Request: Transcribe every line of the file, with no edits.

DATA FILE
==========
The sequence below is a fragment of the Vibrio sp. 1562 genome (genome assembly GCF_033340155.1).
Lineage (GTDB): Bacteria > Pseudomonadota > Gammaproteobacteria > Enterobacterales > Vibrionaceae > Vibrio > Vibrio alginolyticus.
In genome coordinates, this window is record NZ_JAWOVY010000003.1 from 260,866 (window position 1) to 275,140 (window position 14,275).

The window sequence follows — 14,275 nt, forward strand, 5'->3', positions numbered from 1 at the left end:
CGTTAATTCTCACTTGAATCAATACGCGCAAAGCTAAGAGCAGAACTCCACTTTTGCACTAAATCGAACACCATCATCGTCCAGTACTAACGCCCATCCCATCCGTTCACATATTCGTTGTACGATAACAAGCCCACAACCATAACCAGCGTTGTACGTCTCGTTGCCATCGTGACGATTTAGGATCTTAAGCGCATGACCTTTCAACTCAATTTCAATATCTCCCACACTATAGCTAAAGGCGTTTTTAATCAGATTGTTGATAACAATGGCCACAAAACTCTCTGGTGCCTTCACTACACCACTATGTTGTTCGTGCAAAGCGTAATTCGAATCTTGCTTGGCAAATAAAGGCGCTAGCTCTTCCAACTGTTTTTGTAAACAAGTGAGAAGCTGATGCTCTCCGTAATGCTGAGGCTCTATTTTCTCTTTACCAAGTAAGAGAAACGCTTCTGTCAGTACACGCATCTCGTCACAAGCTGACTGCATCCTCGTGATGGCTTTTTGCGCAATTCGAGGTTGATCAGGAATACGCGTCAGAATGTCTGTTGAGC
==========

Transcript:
The sequence below is a fragment of the Vibrio sp. 1562 genome (genome assembly GCF_033340155.1).
Lineage (GTDB): Bacteria > Pseudomonadota > Gammaproteobacteria > Enterobacterales > Vibrionaceae > Vibrio > Vibrio alginolyticus.
In genome coordinates, this window is record NZ_JAWOVY010000003.1 from 260,866 (window position 1) to 275,140 (window position 14,275).

The window sequence follows — 14,275 nt, forward strand, 5'->3', positions numbered from 1 at the left end:
CGTTAATTCTCACTTGAATCAATACGCGCAAAGCTAAGAGCAGAACTCCACTTTTGCACTAAATCGAACACCATCATCGTCCAGTACTAACGCCCATCCCATCCGTTCACATATTCGTTGTACGATAACAAGCCCACAACCATAACCAGCGTTGTACGTCTCGTTGCCATCGTGACGATTTAGGATCTTAAGCGCATGACCTTTCAACTCAATTTCAATATCTCCCACACTATAGCTAAAGGCGTTTTTAATCAGATTGTTGATAACAATGGCCACAAAACTCTCTGGTGCCTTCACTACACCACTATGTTGTTCGTGCAAAGCGTAATTCGAATCTTGCTTGGCAAATAAAGGCGCTAGCTCTTCCAACTGTTTTTGTAAACAAGTGAGAAGCTGATGCTCTCCGTAATGCTGAGGCTCTATTTTCTCTTTACCAAGTAAGAGAAACGCTTCTGTCAGTACACGCATCTCGTCACAAGCTGACTGCATCCTCGTGATGGCTTTTTGCGCAATTCGAGGTTGATCAGGAATACGCGTCAGAATGTCTGTTGAGC